In 1952, jazz pioneer John Coltrane purchased a rowhome in Philadelphia’s Strawberry Mansion neighborhood. The six years that Coltrane lived in the house were pivotal for his career; he joined the Miles Davis Quintet, released a number of albums, and recovered from a heroin addiction. Decades later, the house has fallen into disrepair. However, its inclusion on Pennsylvania’s 2020 At Risk List may provide the impetus needed to preserve the property.
Preservation Pennsylvania creates the annual list of at risk properties to draw attention to the plight of the state’s historic resources. Inclusion on the list does not guarantee any funding or that the property will be saved. Rather, the aim is to draw attention to the properties and support local action protect them. The list is selected from nominations submitted by groups and individuals. Nominations are evaluated based on historical significance of the property, the extent of the threat, and the community’s commitment to preservation.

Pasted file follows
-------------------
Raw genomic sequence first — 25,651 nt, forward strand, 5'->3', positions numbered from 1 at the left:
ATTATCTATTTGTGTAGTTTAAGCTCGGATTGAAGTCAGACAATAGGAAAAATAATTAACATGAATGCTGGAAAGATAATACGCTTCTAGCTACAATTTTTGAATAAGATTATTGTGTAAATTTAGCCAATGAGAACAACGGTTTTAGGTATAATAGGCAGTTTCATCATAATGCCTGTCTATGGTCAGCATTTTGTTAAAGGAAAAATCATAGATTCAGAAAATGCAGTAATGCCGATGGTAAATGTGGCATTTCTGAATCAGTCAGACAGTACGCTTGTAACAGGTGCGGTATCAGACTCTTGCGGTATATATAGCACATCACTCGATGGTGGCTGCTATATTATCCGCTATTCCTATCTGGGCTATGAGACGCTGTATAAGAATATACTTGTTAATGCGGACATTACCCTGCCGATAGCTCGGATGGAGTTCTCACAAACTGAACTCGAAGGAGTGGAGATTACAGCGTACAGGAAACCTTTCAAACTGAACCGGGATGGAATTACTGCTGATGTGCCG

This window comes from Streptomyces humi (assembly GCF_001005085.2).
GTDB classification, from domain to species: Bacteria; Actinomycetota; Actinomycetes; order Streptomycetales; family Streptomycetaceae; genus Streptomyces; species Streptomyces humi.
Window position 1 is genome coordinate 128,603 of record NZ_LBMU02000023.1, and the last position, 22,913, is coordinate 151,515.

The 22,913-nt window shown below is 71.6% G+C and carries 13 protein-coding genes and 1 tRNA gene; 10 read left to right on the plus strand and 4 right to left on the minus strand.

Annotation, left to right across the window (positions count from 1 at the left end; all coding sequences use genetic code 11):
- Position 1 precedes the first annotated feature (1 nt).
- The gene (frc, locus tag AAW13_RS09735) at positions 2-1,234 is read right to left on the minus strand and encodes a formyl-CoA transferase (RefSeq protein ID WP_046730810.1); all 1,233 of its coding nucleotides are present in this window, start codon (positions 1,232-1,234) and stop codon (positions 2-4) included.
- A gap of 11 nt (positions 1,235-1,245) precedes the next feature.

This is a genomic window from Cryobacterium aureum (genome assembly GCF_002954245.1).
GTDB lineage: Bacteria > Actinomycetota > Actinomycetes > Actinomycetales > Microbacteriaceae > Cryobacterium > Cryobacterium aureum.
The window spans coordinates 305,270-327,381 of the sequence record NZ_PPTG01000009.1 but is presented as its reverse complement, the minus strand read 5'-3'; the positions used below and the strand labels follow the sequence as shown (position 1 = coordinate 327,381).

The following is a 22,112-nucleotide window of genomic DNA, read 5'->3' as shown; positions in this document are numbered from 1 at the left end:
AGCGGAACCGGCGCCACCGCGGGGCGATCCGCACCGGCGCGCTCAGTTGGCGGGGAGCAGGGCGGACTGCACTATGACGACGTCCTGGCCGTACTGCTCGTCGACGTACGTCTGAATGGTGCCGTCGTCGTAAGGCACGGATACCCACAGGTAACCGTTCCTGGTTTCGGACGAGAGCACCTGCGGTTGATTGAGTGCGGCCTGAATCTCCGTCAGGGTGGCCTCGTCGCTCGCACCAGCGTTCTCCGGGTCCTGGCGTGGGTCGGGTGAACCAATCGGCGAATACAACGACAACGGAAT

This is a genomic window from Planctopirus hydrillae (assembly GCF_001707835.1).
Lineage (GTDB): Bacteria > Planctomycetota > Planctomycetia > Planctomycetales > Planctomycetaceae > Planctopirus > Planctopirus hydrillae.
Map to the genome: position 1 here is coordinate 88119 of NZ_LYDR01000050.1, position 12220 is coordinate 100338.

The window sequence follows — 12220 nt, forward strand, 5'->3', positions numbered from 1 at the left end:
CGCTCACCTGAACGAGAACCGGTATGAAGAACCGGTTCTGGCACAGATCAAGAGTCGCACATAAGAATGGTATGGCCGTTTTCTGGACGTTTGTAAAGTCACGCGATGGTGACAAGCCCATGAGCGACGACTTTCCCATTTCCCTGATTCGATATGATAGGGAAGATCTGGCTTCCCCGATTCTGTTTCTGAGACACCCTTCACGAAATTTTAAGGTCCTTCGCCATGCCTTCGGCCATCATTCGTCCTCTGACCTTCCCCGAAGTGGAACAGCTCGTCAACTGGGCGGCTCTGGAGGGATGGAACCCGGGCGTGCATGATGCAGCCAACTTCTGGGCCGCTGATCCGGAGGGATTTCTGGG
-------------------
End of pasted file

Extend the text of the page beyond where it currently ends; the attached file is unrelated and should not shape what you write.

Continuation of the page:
Faye Anderson of All That Jazz Philly nominated the Coltrane house. Anderson was motivated to nominate the house because it has continued to deteriorate despite already being registered as a National Historic Landmark. She hopes the inclusion on the at list risk will turn the city’s attention to the house.
“We don’t want a situation where half the structure is gone before the city gets involved,” Anderson said. “We want L&I to go in and do an assessment. Our concern is that one day we’ll wake up and it’ll be in pieces.”
The complete Pennsylvania 2020 At Risk List can be viewed here.